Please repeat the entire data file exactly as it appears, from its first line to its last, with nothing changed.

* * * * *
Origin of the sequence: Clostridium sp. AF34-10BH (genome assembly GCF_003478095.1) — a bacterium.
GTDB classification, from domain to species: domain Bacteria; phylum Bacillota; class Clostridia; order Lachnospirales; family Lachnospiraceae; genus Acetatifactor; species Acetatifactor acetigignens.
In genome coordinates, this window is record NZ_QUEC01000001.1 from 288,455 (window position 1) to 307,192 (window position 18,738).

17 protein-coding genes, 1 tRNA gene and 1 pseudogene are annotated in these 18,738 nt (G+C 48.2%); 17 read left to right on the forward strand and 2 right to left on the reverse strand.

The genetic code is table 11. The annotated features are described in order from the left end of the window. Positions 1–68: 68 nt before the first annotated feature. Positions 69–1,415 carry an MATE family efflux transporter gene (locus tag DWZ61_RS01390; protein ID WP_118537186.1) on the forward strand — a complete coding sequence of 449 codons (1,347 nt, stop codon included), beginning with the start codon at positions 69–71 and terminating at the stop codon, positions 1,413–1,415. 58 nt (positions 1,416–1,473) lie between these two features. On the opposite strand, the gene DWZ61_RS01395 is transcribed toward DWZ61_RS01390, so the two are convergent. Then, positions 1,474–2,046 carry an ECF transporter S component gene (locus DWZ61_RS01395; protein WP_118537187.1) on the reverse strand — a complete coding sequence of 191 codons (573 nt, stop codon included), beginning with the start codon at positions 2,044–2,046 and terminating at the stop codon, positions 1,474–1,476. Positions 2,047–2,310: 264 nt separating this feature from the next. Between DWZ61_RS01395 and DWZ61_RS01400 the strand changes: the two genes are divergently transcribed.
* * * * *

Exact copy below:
Origin of the sequence: Clostridium sp. AF34-10BH (genome assembly GCF_003478095.1) — a bacterium.
GTDB classification, from domain to species: domain Bacteria; phylum Bacillota; class Clostridia; order Lachnospirales; family Lachnospiraceae; genus Acetatifactor; species Acetatifactor acetigignens.
In genome coordinates, this window is record NZ_QUEC01000001.1 from 288,455 (window position 1) to 307,192 (window position 18,738).

17 protein-coding genes, 1 tRNA gene and 1 pseudogene are annotated in these 18,738 nt (G+C 48.2%); 17 read left to right on the forward strand and 2 right to left on the reverse strand.

The genetic code is table 11. The annotated features are described in order from the left end of the window. Positions 1–68: 68 nt before the first annotated feature. Positions 69–1,415 carry an MATE family efflux transporter gene (locus tag DWZ61_RS01390; protein ID WP_118537186.1) on the forward strand — a complete coding sequence of 449 codons (1,347 nt, stop codon included), beginning with the start codon at positions 69–71 and terminating at the stop codon, positions 1,413–1,415. 58 nt (positions 1,416–1,473) lie between these two features. On the opposite strand, the gene DWZ61_RS01395 is transcribed toward DWZ61_RS01390, so the two are convergent. Then, positions 1,474–2,046 carry an ECF transporter S component gene (locus DWZ61_RS01395; protein WP_118537187.1) on the reverse strand — a complete coding sequence of 191 codons (573 nt, stop codon included), beginning with the start codon at positions 2,044–2,046 and terminating at the stop codon, positions 1,474–1,476. Positions 2,047–2,310: 264 nt separating this feature from the next. Between DWZ61_RS01395 and DWZ61_RS01400 the strand changes: the two genes are divergently transcribed.